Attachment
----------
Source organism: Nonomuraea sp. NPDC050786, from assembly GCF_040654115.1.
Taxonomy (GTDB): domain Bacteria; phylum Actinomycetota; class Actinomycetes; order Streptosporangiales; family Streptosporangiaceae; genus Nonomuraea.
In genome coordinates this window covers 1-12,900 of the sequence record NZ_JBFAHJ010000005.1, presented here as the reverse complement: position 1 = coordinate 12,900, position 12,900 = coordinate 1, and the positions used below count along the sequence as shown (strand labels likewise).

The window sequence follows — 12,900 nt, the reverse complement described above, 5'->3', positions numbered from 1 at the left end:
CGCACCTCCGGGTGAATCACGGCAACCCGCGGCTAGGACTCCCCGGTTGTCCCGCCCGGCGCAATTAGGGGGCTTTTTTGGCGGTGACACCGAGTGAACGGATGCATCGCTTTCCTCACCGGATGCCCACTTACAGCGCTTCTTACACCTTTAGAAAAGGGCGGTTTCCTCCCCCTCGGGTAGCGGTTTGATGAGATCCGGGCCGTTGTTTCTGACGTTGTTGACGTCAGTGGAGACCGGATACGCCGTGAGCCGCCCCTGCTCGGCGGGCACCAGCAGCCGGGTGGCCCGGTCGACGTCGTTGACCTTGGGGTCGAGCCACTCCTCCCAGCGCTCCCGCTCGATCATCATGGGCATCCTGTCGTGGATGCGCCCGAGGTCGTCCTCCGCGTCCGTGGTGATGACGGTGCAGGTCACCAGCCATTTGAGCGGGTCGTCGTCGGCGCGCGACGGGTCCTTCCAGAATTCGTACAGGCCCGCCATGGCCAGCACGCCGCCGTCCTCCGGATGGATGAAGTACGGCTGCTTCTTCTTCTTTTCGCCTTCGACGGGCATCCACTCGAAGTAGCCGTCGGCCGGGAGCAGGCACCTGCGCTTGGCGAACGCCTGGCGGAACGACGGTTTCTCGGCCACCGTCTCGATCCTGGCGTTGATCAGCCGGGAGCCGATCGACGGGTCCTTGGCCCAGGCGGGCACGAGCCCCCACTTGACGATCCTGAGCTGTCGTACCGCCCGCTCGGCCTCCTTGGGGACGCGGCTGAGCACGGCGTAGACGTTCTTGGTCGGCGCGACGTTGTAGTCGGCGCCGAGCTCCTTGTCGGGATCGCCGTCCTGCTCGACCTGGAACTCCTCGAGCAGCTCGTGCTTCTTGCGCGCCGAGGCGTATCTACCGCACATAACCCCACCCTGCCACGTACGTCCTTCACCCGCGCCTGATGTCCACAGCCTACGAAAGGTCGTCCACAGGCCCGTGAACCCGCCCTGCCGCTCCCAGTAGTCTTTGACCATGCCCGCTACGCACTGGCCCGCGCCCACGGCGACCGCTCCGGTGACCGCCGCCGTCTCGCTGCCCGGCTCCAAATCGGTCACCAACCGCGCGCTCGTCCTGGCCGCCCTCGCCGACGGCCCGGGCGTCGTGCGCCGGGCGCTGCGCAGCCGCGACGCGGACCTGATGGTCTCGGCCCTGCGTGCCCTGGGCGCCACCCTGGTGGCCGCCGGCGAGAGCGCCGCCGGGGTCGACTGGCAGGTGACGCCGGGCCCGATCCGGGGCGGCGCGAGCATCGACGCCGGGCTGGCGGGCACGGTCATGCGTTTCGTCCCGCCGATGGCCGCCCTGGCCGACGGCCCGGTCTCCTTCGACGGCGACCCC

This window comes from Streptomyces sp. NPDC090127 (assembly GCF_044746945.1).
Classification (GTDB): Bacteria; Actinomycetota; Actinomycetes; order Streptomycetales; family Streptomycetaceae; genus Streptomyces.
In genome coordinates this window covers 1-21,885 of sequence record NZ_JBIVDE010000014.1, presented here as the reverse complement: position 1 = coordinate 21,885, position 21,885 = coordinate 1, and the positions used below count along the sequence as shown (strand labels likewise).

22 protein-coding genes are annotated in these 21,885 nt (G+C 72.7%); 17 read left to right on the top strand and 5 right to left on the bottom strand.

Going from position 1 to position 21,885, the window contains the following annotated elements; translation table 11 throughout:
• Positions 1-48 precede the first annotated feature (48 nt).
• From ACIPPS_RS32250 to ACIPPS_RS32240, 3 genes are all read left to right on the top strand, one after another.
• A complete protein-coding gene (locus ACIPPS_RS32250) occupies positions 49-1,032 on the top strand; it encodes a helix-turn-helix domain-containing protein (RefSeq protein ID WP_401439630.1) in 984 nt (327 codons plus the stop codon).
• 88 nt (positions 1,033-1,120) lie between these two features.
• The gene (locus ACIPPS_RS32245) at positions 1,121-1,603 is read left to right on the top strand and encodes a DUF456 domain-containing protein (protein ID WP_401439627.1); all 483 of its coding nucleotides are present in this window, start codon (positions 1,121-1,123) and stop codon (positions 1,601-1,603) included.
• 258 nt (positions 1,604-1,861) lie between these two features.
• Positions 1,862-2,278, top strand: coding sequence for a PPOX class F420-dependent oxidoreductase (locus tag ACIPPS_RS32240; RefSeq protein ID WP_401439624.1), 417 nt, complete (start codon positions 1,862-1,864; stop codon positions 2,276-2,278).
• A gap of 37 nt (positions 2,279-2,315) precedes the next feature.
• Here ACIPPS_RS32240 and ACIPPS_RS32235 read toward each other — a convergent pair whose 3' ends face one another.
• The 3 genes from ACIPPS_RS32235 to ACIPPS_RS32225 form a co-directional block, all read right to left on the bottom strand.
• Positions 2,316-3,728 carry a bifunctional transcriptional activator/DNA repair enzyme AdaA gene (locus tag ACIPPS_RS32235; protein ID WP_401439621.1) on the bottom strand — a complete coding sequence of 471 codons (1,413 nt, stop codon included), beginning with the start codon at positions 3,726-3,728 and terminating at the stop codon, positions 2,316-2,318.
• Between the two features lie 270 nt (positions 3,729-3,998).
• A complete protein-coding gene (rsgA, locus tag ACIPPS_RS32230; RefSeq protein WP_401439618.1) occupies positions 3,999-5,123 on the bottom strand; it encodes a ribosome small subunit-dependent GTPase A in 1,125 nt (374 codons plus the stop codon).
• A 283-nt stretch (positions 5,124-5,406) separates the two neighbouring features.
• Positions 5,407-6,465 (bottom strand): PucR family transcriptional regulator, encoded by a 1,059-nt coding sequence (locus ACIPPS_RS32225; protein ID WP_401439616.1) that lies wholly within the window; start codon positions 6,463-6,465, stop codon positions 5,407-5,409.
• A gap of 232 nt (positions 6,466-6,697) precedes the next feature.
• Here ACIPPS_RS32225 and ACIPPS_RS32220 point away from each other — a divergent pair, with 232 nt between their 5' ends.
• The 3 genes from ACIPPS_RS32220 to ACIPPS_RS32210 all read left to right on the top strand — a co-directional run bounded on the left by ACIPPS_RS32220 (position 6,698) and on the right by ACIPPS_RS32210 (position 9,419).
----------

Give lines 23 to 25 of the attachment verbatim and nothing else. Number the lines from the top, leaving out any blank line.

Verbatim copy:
• A complete protein-coding gene (rsgA, locus tag ACIPPS_RS32230; RefSeq protein WP_401439618.1) occupies positions 3,999-5,123 on the bottom strand; it encodes a ribosome small subunit-dependent GTPase A in 1,125 nt (374 codons plus the stop codon).
• A 283-nt stretch (positions 5,124-5,406) separates the two neighbouring features.
• Positions 5,407-6,465 (bottom strand): PucR family transcriptional regulator, encoded by a 1,059-nt coding sequence (locus ACIPPS_RS32225; protein ID WP_401439616.1) that lies wholly within the window; start codon positions 6,463-6,465, stop codon positions 5,407-5,409.